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Providing Same Sex Accommodation

The Department of Health announced a package of measures to 'all but eliminate mixed-sex accommodation' by 2010. These included:

  • funding to support improvements and adjustments to hospital accommodation providing information and guidance to hospital staff, patients and the public.
  • introducing rigorous measures so that the Department can see how hospitals are progressing against the goal.

What do we mean by ‘mixed sex’ and ‘same sex’ accommodation?

Mixed sex accommodation is where men and women have to share sleeping areas or toilet and washing facilities.

Same sex accommodation is where sleeping areas and toilet and washing facilities are separate and designated as either men-only or women-only.

Same sex accommodation can be provided in:

  • same sex wards, where the whole ward is occupied by men or women only
  • single rooms, or mixed wards, where men and women are in separate bays or rooms

Toilet and washing facilities should be easily accessible and either inside or next to the ward, bay or room. Patients should not need to go through sleeping areas or toilet and washing facilities used by the opposite sex to access their own.

Why is same sex accommodation so important?

Patients tell us that being in mixed sex accommodation compromises their privacy and dignity at a time when they are already feeling vulnerable. The most common concerns include physical exposure, being in an embarrassing or threatening situation, noise and others hearing conversations about their condition.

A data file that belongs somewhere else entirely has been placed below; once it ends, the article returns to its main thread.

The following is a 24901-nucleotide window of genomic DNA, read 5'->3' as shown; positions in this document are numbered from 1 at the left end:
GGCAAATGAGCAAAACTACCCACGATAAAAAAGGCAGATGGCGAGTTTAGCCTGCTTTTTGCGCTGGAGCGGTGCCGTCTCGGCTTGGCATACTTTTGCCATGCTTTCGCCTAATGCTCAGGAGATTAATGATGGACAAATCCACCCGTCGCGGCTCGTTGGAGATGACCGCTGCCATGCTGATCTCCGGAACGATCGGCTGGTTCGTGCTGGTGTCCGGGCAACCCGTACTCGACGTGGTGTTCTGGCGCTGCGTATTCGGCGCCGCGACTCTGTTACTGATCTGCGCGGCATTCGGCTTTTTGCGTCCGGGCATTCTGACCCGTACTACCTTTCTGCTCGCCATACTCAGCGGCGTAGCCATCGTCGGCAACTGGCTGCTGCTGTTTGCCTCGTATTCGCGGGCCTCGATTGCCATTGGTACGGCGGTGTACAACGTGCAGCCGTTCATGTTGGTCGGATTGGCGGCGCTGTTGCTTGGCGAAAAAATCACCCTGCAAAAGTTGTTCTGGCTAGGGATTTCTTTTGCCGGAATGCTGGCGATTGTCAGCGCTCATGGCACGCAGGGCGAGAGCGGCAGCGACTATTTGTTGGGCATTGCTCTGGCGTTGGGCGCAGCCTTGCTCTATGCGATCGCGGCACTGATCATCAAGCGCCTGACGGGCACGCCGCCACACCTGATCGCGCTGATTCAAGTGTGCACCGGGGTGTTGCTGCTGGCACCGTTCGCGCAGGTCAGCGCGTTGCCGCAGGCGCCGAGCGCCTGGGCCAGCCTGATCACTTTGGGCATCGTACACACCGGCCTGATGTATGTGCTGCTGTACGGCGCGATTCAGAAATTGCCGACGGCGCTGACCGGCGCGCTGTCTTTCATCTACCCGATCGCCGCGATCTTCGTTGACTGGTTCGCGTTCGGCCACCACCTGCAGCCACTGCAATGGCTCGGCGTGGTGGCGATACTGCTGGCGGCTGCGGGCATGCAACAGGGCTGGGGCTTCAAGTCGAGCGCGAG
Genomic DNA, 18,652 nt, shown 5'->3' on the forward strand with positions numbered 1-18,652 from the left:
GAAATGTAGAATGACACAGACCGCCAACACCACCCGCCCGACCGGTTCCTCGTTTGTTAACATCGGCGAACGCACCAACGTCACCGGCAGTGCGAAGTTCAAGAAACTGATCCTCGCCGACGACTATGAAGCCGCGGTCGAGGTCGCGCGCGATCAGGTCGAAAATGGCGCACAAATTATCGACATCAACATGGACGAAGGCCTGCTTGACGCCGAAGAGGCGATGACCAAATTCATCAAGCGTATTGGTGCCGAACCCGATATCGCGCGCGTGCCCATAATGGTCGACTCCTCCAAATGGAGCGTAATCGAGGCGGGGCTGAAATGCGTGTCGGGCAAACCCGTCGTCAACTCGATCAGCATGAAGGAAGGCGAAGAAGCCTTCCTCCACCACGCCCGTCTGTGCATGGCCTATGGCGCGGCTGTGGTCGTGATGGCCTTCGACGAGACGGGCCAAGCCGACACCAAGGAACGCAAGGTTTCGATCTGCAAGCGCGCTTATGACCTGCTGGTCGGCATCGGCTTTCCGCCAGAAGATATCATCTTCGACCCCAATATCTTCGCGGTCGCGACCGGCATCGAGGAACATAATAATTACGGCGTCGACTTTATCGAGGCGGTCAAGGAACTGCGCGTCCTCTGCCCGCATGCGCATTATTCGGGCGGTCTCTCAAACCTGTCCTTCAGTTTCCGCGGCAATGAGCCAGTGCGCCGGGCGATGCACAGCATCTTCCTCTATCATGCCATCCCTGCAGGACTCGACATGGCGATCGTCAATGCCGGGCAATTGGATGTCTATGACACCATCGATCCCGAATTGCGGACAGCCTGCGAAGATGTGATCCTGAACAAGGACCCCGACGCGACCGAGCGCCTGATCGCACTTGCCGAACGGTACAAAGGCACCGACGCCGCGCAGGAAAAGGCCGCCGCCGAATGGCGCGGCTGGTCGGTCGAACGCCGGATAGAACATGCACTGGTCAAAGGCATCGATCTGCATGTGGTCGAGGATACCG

Women and elderly women in particular, are most likely to worry about being in mixed sex accommodation, although male patients also say that they feel reluctant to talk openly and find it embarrassing to be in a mixed sex setting. Some patients are also strongly opposed to mixed-sex accommodation for cultural or religious reasons.

The NHS Constitution states that all patients have the right to privacy and to be treated with dignity and respect. Providing same sex accommodation is an effective way of helping to achieve this goal and of giving all patients the best possible experience while they are in hospital.

Is mixed sex accommodation ever acceptable?

In some situations there is no alternative to men and women sharing accommodation. This includes circumstances where patients need urgent, highly specialised care. When making this decision, staff will ensure it is in the interests of all patients affected and aim to move patients into same sex accommodation as quickly as possible.

Compliance in delivering the same sex accommodation programme

The Queen Elizabeth Hospital is pleased to announce that it is compliant in delivering same sex accommodation as at February 2010, one month ahead of schedule. A project team including nursing, technical and procurement staff, plus patient representatives, worked tirelessly to deliver the project on time on budget and with minimum disruption. The most common improvement was the installation of separate bathrooms, toilets and showers, followed by the reorganization of wards to ensure bays were occupied by patients of one sex only.

Declaration of Compliance




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